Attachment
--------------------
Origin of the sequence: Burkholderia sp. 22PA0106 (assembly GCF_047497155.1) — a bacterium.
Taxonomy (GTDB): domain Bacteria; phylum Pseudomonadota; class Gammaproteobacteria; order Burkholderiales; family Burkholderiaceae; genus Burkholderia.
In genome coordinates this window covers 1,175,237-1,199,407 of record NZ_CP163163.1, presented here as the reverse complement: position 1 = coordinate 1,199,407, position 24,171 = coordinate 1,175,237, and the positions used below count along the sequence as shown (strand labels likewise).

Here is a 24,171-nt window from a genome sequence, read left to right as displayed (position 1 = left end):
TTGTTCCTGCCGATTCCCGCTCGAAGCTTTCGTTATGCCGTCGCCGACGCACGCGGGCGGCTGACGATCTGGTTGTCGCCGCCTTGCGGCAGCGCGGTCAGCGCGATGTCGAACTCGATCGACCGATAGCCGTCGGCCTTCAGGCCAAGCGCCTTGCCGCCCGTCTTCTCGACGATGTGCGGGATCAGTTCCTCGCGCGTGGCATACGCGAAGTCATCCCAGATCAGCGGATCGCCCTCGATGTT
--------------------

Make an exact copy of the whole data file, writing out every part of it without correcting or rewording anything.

Origin of the sequence: Burkholderia sp. 22PA0106 (assembly GCF_047497155.1) — a bacterium.
Taxonomy (GTDB): domain Bacteria; phylum Pseudomonadota; class Gammaproteobacteria; order Burkholderiales; family Burkholderiaceae; genus Burkholderia.
In genome coordinates this window covers 1,175,237-1,199,407 of record NZ_CP163163.1, presented here as the reverse complement: position 1 = coordinate 1,199,407, position 24,171 = coordinate 1,175,237, and the positions used below count along the sequence as shown (strand labels likewise).

Here is a 24,171-nt window from a genome sequence, read left to right as displayed (position 1 = left end):
TTGTTCCTGCCGATTCCCGCTCGAAGCTTTCGTTATGCCGTCGCCGACGCACGCGGGCGGCTGACGATCTGGTTGTCGCCGCCTTGCGGCAGCGCGGTCAGCGCGATGTCGAACTCGATCGACCGATAGCCGTCGGCCTTCAGGCCAAGCGCCTTGCCGCCCGTCTTCTCGACGATGTGCGGGATCAGTTCCTCGCGCGTGGCATACGCGAAGTCATCCCAGATCAGCGGATCGCCCTCGATGTT